Greetings From: Stennis Space Center, MS

A rocket testing stand at the John C. Stennis Space Center in Southern Mississippi.

by Michael Boyink

Gainesville, MS vanished on January 10th, 1962.

91 residences, two churches, two cemeteries, two stores, a nightclub, and a school. 


Logtown, MS disappeared September 30, 1963. 

Somewhere between those dates the Mississippi communities of Santa Rosa, Napoleon, and Westonia also fell off the map.

Not overnight. And not without a fight.

In the early 1960’s, America was on a mission.

We wanted to conquer space. We wanted to put a man on the moon.

Before the Russians did.

To do that, we had to build rockets. New rocket designs had to be tested.

And those rockets?


Not freight-train loud. Not 747 loud. Not even headbanging heavy-metal rockband loud.

Loudness is measured in decibels (db). A 1972 Deep Purple concert set a record by hitting 117db. Loud enough to knock three fans unconscious.

At the launch pad, a rocket engine hits 180db.

But decibel math is tricky. Decibels don’t increase at a linear rate, they increase logarithmically. 

Which means a rocket engine isn’t just half-again as loud as a Deep Purple concert.

It’s 64 times louder. 

NASA needed a place to run dangerously loud tests – dangerous to humans, and dangerous to buildings.

Sound travels. NASA needed a big place. 200 square miles big. Ideally forested to help absorb the sound.

It also needed water access. Rocket engines are too big to transport on highways. They needed to be carried by barge.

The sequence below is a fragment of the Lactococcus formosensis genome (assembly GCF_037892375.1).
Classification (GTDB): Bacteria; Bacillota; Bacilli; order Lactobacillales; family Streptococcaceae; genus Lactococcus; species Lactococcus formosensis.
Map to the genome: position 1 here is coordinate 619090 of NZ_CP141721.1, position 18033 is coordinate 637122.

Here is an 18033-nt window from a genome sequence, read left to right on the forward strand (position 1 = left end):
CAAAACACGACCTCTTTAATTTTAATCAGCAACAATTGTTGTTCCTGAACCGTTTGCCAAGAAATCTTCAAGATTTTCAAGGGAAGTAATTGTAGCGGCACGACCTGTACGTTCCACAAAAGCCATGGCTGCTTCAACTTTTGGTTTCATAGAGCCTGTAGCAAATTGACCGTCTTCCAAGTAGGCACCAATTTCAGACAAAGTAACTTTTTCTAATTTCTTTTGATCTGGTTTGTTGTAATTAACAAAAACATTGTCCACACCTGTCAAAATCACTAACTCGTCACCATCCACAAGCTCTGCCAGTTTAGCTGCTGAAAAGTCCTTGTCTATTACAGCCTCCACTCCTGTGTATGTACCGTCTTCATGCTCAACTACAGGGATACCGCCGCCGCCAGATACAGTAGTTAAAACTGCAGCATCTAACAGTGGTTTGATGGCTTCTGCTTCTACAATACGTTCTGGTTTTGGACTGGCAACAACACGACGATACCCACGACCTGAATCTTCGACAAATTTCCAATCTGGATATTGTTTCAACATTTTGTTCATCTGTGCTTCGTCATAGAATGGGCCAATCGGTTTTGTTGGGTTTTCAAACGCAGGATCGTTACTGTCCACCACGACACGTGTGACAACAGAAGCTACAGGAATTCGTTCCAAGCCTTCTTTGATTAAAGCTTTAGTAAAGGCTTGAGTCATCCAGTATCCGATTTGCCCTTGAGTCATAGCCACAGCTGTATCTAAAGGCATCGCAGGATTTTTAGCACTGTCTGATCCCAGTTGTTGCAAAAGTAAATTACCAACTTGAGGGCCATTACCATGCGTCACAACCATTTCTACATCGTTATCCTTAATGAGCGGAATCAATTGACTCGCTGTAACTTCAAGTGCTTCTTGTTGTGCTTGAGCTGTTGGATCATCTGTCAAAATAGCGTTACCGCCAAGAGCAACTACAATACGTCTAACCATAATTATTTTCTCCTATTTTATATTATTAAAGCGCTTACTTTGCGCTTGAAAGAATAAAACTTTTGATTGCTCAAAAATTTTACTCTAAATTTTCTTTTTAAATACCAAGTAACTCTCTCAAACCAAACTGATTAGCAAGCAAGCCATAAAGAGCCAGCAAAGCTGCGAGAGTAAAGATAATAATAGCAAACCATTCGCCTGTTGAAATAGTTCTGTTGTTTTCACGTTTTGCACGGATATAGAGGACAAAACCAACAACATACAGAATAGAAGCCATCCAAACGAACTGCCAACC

A rocket engine displayed at the John C. Stennis Space Center.

NASA found what they were looking for in Southern Mississippi and Louisiana. Official documentation described the area as mostly “a boggy swamp and a desolate forest.” Cutting through the trees was the Pearl River, which connected to the Mississippi River and provided the necessary barge access.

Identifying the rocket testing site was the easy part.

Now NASA had to acquire it.

2750 property owners held title to lands including large timber businesses, farms, homesteads, and empty building lots in residential subdivisions. 

As you might imagine, not everyone was happy about being forced to sell. Conflicts flared up. Committees were formed. Senators were appealed to. Relocation costs were negotiated.

Meanwhile, the clock was ticking. Deadlines set by the Apollo program hastened the inevitable. 

Faced with eventual forced eviction, deals were struck. People started moving.

Many took their houses with them. Reports described “a line of big trucks hauling houses, awkwardly jerking and swaying on trailers, slowly rolling down old Highway 43.”

One of those homes swaying down the highway belonged to Cora Blue Davis. 

Hancock County Historical Society Photo
Cora Blue Davis on the porch of her house.

Government officers had tried to negotiate with her. But Cora would not leave her home. Not for money. Not for some government man in a suit. And not to help put a man on the moon.

Irresistible force meets immovable object.

But this wasn’t physics class. Someone understood human pride. Maybe a whisper was made into the ears of those government men.

And that’s why, on that day in 1962, Cora Blue Davis sat in her rocking chair, on the front porch of her house as movers towed it down old Highway 43.

By December of 1962, flag-raising ceremonies had been held and officials had moved in

The first static test firing of the Saturn rockets destined for use in the Apollo program took place at Stennis Space Center on April 23, 1966.

And on July 20, 1969, Neil Armstrong was the first man to step out onto the moon.

Back on earth, Cora Blue Davis and hundreds of other people watched Armstrong from new homes, or old homes on new properties. 

They realized that, like it or not, they had contributed to Armstrong’s “giant leap for mankind.”

They had helped put a man on the moon.

Tours of the John C. Stennis Space Center can be booked via the  nearby Infinity Science Center: